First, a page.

Gay Men Can't Dance

A tamer, older Castro shuns its party roots

Tequila shots, flirtatious conversation, and a DJ spinning Abba moved 29-year-old Tom Shepard and some friends to get off their barstools and boogie. They'd barely started shaking their hips to "Dancing Queen" when a bouncer in the popular gay bar Midnight Sun tapped on their shoulders. If they didn't stop gyrating to the music, Shepard and his friends were told, they'd have to leave.

Dancing, the bouncer explained, is illegal.
In the Castro, a dozen or so bars clustered between 16th and 19th streets cater to a range of tastes: leather at Daddy's, African-American men and their admirers at the Pendulum, the tie-and-sweater crowd at Midnight Sun. The one thing these eclectic environs have in common, though, is the requirement that patrons keep their feet firmly planted on the floor. Someone who busts a move might well get busted.

Dancing is legal at only one bar in the Castro, the Cafe. So earlier this month, when former Cafe manager Morgan Gorrono prepared to open the first new bar in the area in three years, hopes were raised that perhaps plans for more dancing might be afoot.

But there will be no dancing at Gorrono's new club, the Bar, either. Strict zoning laws and determined neighbors who battle noise at every turn -- and consider dancing particularly noisy -- make it nearly impossible to obtain a dance permit in the Castro.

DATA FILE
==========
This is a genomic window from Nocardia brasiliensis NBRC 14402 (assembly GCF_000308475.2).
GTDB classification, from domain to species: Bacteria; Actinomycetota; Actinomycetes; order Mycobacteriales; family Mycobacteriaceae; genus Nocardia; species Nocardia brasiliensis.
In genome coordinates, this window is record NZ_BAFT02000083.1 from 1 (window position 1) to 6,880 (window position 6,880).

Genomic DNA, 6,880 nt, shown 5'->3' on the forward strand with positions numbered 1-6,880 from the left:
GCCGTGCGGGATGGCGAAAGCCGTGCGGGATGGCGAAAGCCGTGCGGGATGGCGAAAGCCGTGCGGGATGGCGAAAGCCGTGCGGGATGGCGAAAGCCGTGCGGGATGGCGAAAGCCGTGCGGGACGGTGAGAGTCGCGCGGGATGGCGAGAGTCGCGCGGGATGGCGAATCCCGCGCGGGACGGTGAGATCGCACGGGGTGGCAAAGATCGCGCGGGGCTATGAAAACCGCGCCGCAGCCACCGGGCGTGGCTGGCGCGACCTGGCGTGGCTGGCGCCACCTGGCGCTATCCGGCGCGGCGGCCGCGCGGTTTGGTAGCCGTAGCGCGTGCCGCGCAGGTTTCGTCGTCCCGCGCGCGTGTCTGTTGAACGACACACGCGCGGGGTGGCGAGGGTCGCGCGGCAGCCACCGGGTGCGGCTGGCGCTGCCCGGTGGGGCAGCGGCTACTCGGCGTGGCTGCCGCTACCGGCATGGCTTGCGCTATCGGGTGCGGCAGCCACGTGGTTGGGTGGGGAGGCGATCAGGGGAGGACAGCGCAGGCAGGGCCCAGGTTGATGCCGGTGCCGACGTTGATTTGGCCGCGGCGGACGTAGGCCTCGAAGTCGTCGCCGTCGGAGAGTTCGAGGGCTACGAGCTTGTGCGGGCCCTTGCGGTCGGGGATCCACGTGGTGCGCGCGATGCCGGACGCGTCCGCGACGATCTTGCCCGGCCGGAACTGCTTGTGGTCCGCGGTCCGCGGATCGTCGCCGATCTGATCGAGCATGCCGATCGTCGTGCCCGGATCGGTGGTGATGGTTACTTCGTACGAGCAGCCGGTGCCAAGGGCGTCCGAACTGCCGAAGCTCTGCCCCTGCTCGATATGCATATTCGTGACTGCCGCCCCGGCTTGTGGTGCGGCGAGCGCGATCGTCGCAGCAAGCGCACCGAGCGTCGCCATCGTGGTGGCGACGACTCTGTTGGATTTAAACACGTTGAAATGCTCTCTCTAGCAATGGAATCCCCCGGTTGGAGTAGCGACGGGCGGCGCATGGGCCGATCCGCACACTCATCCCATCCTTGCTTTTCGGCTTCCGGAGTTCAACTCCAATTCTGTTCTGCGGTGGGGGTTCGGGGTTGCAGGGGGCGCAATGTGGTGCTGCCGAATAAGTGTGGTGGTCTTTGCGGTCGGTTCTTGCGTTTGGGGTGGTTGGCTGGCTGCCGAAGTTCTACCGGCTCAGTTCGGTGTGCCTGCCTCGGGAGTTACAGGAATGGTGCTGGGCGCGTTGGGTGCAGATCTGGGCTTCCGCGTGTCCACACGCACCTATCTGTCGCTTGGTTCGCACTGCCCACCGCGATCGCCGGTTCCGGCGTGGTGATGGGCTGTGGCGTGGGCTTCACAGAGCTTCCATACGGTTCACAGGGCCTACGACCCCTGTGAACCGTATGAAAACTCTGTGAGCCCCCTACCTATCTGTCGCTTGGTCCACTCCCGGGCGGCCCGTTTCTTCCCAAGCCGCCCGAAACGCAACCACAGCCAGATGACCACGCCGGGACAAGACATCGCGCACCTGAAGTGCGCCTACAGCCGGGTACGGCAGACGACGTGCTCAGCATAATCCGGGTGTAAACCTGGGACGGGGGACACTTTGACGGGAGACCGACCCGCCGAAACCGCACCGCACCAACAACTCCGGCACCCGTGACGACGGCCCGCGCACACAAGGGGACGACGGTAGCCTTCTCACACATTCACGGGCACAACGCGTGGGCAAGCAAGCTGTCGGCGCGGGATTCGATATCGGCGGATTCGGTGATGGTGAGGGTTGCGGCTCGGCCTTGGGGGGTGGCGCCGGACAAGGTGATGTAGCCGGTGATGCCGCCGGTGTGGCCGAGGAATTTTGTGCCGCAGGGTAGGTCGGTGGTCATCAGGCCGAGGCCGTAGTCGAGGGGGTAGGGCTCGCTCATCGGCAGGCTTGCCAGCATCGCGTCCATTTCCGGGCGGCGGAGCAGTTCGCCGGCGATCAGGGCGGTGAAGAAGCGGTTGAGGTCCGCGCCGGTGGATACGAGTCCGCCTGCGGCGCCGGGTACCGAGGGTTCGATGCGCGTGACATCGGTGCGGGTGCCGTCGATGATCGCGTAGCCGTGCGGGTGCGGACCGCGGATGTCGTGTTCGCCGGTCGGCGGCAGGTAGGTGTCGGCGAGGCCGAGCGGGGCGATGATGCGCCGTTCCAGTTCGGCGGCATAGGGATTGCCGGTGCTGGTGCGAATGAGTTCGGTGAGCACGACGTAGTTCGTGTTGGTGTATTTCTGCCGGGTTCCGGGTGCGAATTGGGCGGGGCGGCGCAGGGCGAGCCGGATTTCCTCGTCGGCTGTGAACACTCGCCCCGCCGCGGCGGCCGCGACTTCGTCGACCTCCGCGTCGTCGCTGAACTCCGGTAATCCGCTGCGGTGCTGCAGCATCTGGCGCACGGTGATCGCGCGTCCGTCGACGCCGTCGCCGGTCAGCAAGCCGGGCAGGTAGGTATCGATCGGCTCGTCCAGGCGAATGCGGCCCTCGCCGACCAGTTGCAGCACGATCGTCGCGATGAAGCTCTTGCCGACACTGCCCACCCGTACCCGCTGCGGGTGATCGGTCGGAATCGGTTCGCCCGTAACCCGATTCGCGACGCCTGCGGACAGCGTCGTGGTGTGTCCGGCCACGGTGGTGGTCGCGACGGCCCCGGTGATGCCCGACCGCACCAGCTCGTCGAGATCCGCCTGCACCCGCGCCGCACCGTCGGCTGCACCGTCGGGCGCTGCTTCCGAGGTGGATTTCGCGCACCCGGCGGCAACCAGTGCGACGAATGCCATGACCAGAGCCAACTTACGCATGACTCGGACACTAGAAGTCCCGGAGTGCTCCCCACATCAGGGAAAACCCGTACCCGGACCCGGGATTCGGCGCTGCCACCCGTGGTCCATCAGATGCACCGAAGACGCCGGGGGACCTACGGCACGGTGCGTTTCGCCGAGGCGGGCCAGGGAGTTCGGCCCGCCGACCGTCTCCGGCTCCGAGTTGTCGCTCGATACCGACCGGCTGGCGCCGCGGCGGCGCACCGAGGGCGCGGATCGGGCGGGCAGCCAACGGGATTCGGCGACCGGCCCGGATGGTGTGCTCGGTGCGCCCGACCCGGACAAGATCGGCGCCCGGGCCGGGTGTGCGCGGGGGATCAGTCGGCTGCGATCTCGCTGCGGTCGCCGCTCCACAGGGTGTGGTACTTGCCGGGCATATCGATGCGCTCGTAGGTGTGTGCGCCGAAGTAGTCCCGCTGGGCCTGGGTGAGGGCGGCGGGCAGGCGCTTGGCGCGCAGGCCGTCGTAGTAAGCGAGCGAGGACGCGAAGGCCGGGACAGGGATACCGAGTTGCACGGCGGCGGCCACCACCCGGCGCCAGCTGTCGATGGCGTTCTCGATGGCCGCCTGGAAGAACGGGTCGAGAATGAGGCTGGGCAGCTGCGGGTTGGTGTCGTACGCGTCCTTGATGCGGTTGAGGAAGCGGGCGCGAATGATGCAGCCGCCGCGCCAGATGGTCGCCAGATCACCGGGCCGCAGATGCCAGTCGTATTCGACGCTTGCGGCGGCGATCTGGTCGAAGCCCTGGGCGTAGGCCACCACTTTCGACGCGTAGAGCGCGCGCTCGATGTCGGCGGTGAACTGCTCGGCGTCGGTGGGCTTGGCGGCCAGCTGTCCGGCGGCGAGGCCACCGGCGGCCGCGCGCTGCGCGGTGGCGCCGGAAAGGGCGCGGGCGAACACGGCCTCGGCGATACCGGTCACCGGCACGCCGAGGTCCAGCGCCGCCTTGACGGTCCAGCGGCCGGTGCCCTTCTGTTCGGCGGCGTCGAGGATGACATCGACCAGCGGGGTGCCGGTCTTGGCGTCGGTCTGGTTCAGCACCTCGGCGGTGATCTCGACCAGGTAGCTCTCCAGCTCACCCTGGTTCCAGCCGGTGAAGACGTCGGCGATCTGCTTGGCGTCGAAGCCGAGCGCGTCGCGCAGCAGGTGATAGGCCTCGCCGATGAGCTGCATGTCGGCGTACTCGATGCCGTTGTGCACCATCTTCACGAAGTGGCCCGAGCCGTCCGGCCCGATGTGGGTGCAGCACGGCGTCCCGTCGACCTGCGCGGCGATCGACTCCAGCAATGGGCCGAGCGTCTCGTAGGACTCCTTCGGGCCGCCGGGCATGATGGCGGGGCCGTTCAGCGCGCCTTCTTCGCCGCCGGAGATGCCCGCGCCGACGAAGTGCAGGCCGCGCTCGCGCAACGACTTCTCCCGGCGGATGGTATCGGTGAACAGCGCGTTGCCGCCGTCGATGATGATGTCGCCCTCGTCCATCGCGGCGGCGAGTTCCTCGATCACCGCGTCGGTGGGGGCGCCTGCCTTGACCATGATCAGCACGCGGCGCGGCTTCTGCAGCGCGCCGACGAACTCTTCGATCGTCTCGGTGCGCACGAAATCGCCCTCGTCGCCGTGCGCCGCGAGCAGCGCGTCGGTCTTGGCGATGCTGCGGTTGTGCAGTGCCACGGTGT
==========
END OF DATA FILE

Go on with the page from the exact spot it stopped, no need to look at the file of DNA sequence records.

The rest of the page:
Gorrono is a rare example of someone beating the odds. It took years of protracted negotiations by the tenacious bar manager to win permission for one, small hardwood dance floor in the Cafe.

When he left the Cafe to open the Bar, Gorrono says he didn't have the moxie to fight the Planning Commission and neighborhood groups all over again. "I'd love to have dancing here," says Gorrono. "But the process is too hard, too mentally and financially draining."

The Castro may carry world renown as San Francisco's gay mecca, but for the time being it will remain a place where flirtatious, tequila-tinged young men dance at their own peril.

That's not right, Gorrono and others say, for a neighborhood synonymous with gay pride, freedom, and celebration.

"The Castro is the heart of the gay community and our gathering place," Gorrono says. "It is a worldwide destination that should have the magic of Mardi Gras. It should be a place where gay people can be free, have fun -- and dance."

Bargoers like Shepard say they find the restrictions perplexing: The neighborhood is already lined with bars playing music late into the night. What difference would dancing make?

"It just looks ridiculous that every bar you go into you have to do the stand-and-model thing," Shepard says. "There's only so much small talk you can make. People like to wiggle."

Bar managers like Kevin Kropp of Harvey's at the corner of 18th and Castro agree the no-dance rules are silly. But comply Kropp must, lest neighbors call the police and turn him in.

"It gets real embarrassing when you have to go up to a tourist and tell them to stop dancing or you'll have to throw them out. They look at you like it's so absurd," Kropp says. "I just tell them, 'Remember that town, in that movie Footloose with Kevin Bacon? We live there.' "

But members of neighborhood groups, themselves mostly gay, like to point out that Mardi Gras isn't an everyday event. The Castro, the neighbors say, is also a place where folks work, live, and have to get up in the morning.

Longtime residents who once gave the Castro its party image in the 1970s are now middle-aged, settled down, and defining a quieter, gentler Castro.